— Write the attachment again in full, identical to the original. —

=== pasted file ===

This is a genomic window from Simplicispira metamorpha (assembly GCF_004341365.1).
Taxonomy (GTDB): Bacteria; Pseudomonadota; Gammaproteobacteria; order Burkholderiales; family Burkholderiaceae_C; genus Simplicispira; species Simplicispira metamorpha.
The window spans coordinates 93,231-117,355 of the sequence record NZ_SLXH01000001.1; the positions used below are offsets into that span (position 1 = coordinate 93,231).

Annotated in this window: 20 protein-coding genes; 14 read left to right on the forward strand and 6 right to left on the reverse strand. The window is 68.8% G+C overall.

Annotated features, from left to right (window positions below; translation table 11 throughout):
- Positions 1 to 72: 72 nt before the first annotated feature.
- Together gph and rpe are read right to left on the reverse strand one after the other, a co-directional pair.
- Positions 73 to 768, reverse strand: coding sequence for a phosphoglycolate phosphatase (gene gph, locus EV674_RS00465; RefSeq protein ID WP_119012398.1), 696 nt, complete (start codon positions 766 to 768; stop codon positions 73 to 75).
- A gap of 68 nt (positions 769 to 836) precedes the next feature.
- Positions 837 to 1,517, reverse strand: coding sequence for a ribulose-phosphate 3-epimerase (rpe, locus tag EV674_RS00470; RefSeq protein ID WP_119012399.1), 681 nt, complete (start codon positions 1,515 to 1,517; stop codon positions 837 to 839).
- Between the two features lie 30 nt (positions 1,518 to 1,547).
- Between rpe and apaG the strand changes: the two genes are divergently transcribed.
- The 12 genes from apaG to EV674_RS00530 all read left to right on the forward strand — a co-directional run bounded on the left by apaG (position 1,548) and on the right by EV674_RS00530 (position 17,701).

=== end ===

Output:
This is a genomic window from Simplicispira metamorpha (assembly GCF_004341365.1).
Taxonomy (GTDB): Bacteria; Pseudomonadota; Gammaproteobacteria; order Burkholderiales; family Burkholderiaceae_C; genus Simplicispira; species Simplicispira metamorpha.
The window spans coordinates 93,231-117,355 of the sequence record NZ_SLXH01000001.1; the positions used below are offsets into that span (position 1 = coordinate 93,231).

Annotated in this window: 20 protein-coding genes; 14 read left to right on the forward strand and 6 right to left on the reverse strand. The window is 68.8% G+C overall.

Annotated features, from left to right (window positions below; translation table 11 throughout):
- Positions 1 to 72: 72 nt before the first annotated feature.
- Together gph and rpe are read right to left on the reverse strand one after the other, a co-directional pair.
- Positions 73 to 768, reverse strand: coding sequence for a phosphoglycolate phosphatase (gene gph, locus EV674_RS00465; RefSeq protein ID WP_119012398.1), 696 nt, complete (start codon positions 766 to 768; stop codon positions 73 to 75).
- A gap of 68 nt (positions 769 to 836) precedes the next feature.
- Positions 837 to 1,517, reverse strand: coding sequence for a ribulose-phosphate 3-epimerase (rpe, locus tag EV674_RS00470; RefSeq protein ID WP_119012399.1), 681 nt, complete (start codon positions 1,515 to 1,517; stop codon positions 837 to 839).
- Between the two features lie 30 nt (positions 1,518 to 1,547).
- Between rpe and apaG the strand changes: the two genes are divergently transcribed.
- The 12 genes from apaG to EV674_RS00530 all read left to right on the forward strand — a co-directional run bounded on the left by apaG (position 1,548) and on the right by EV674_RS00530 (position 17,701).